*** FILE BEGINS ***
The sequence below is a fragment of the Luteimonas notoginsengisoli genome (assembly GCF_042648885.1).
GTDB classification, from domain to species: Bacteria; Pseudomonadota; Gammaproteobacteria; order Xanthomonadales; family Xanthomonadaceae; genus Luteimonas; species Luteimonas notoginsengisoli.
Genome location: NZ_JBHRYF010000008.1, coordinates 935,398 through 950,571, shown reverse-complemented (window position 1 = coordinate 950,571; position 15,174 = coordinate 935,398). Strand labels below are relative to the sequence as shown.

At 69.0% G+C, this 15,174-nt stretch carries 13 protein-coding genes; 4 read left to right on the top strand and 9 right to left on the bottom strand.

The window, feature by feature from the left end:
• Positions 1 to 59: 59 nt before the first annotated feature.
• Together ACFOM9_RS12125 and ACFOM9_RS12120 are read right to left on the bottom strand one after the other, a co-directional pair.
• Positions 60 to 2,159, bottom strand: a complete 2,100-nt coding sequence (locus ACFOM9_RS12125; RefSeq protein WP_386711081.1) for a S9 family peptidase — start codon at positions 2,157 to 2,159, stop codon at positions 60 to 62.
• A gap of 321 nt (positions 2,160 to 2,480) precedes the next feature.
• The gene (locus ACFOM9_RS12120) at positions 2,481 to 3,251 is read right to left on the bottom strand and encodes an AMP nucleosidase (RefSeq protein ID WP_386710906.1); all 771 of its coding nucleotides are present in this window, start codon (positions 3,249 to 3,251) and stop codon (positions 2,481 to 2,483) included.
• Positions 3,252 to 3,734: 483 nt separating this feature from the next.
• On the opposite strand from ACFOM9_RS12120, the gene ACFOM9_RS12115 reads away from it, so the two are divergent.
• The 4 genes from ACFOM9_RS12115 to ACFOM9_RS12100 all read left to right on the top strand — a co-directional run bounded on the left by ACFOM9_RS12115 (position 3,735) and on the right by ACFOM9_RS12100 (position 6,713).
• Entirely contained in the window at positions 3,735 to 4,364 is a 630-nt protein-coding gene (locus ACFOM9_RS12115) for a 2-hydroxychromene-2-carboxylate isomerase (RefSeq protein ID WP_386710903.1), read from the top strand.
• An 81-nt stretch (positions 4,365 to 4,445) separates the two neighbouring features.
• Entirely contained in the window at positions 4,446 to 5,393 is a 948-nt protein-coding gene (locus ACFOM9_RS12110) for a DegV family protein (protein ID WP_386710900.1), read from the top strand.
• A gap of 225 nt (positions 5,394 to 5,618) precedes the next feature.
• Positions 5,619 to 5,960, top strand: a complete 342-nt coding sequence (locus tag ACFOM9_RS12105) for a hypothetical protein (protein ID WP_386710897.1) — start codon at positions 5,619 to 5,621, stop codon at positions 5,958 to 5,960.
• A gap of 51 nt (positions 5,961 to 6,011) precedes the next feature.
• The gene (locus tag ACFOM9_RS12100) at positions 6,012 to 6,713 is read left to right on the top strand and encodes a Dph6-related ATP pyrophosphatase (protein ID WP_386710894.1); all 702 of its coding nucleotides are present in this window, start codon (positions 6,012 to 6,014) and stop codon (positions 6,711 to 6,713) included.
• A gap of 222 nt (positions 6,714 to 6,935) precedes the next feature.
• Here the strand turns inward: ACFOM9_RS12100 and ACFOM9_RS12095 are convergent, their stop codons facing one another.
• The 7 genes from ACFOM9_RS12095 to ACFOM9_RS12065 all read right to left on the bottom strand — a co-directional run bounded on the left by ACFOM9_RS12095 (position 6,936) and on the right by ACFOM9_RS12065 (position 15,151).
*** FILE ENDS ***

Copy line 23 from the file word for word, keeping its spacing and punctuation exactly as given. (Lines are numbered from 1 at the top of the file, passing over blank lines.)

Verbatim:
• The 7 genes from ACFOM9_RS12095 to ACFOM9_RS12065 all read right to left on the bottom strand — a co-directional run bounded on the left by ACFOM9_RS12095 (position 6,936) and on the right by ACFOM9_RS12065 (position 15,151).